2a. the data gatherers should also have their input actions gathered, and be as visible to the other users as the latters' data is to the gatherers. It may also suggest that
    2b. all data retrieval actions (and who did them) should be recorded and made public, since these are the equivalent of observing the original users. In other words, one should be able to know, not only what data is recorded about oneself, but who has inspected it.
  3. The principle of actively informing about (new) consequences. We may need to extend the above principles because the implications and extended uses of data in new technology are not familiar to many users, and indeed may only be discovered and developed as time goes by, contexts change, technology develops. Thus informed consent requires extended informing (and "re-consent") over time. So this principle proposes that each time a new application of, or inference from, a type of data is developed, all the users contributing to the data should be informed. [That anecdote on the person who allowed their input to be visible on the web, only to find that a hostile summary of their days' performance was broadcast to the world.]
    There are two aspects here:
    3a. When new inference methods are developed. Need to warn subjects, since they are now "visible" in a new way.
    3b. When the subject's circumstances change to allow new inferences to work on them. When they start up, their actions may not mean much, but later they will. Eg1: if you only spend about 10% via a credit card, having it public doesn't mean the same as when you spend 90% that way and your whole income can be estimated from it. Eg2: you start using a computer as a student and anyone could look at it, but when your job begins to require you to write confidential references, or to store exam marks then your privacy requirements change.
    3ab: Note that both might be satisfied by sending to each user all the inferences / summaries about them that the system can make.


Note that my prinicples really amount to:
  1. Show you are being observed. But this still gives no information on what audience to prepare your actions for.
  2. Show who is observing you. Tells you the audience, but gives no feedback on the kind of inference they are drawing about you.
  3. Show you what inferences can be drawn about you from the observation.

Note too that there are both social AND technical means of control. Do the principles express this?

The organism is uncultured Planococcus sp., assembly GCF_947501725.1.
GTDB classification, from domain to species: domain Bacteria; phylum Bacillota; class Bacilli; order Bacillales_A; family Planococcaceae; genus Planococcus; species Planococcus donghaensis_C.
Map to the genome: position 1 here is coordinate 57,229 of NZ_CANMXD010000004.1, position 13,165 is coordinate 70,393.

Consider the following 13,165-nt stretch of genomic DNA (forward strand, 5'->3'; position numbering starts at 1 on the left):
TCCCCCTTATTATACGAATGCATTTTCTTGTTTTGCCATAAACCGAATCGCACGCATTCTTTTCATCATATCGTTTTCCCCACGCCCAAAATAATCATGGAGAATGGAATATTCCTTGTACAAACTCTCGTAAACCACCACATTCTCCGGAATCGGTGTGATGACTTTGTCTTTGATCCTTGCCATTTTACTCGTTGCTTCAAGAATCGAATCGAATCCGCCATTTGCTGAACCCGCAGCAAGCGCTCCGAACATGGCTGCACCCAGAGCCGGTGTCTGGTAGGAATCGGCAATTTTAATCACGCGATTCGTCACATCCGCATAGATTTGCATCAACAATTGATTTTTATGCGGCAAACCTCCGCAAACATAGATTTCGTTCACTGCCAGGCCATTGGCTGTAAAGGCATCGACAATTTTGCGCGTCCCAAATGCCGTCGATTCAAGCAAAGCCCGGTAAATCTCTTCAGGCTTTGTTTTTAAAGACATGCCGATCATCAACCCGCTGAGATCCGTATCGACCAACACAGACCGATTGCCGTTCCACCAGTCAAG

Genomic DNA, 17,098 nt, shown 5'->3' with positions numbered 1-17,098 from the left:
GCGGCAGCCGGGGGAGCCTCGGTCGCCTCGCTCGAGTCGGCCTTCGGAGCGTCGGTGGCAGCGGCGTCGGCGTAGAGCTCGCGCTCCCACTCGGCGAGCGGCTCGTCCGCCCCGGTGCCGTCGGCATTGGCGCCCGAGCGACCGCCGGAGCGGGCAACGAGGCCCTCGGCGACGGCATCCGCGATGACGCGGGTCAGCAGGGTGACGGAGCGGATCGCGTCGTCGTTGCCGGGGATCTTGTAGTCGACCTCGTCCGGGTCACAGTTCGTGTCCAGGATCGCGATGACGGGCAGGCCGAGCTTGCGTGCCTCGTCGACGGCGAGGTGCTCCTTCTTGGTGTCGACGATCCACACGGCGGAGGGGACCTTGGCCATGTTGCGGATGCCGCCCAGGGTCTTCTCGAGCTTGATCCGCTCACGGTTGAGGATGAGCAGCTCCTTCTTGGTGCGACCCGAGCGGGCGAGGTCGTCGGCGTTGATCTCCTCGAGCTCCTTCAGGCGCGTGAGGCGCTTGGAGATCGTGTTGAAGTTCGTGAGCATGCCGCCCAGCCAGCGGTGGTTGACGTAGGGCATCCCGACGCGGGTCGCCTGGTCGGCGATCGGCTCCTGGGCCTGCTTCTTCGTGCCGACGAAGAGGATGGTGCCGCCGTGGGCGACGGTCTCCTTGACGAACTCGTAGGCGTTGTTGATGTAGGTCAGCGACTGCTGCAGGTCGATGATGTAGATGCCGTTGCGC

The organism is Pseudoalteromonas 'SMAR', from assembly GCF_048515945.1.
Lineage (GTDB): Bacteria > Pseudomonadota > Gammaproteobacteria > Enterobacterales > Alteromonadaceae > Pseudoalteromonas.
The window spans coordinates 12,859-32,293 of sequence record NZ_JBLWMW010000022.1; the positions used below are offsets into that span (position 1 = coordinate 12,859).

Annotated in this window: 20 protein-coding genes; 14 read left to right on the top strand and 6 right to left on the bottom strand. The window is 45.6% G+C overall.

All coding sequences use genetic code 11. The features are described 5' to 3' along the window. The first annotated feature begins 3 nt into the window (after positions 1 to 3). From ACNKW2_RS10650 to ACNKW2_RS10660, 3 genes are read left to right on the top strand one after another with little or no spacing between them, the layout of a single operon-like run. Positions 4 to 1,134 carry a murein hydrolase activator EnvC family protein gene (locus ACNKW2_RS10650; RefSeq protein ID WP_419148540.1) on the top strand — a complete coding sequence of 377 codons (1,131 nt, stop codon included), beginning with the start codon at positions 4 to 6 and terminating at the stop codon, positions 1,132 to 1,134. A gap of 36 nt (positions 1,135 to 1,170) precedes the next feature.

Focus on actively informing about new consequences

More and more, I favour focusing on this principle alone.

Miscellaneous aspects

Secret detective work vs. public deterrence

Related to that is the two contrasting approaches to policing: having secret detectives that work by stealth and even deception as a counter to committed criminals, versus very public monitoring that works by deterrence e.g. uniformed patrols, neighbourhood watch, large signs marking burglar alarms, etc. The latter are extensions of communities where everyone's actions are open to scrutiny. ICT offers extended opportunities in both directions, just as it offers new opportunities for malicious and criminal use wherever any individual uses it in ways that do not follow the principles discussed above.


We must note that anonymising data is not a simple issue. In many particular cases, identities can be re-deduced from other data. To take a simple example, anonymous marking of student scripts probably works well in a large class, but can seldom be possible at all in a class of six, except by markers who have never met the class, nor heard anything about the individuals.

Privacy measures now

Locking doors, drawing window blinds, locking filing cabinets.

Why do people care? Because it's too much effort to go explaining oneself all the time: actively communicating the impression you make and overcoming mis-inferences. Because people are just too different from each other in what they expect, value, do.

What annoys people now

What evidence can bear on all this?

People feel betrayed by snooping, and this appears in moral codes, legal restrictions, and outrage: listening at keyholes, opening mail.

Recording one's own phone conversations is legally restricted in some but not other places: after all, only the intended audience gets it in the first instance.
Pressing one's nose to someone else's window: invasion, but essentially, inviting oneself into someone else's space.
Spying by telescope.

Turning on all recording and publishing it, while thinking of learning to program; and not realising that typing personal emails has other implications.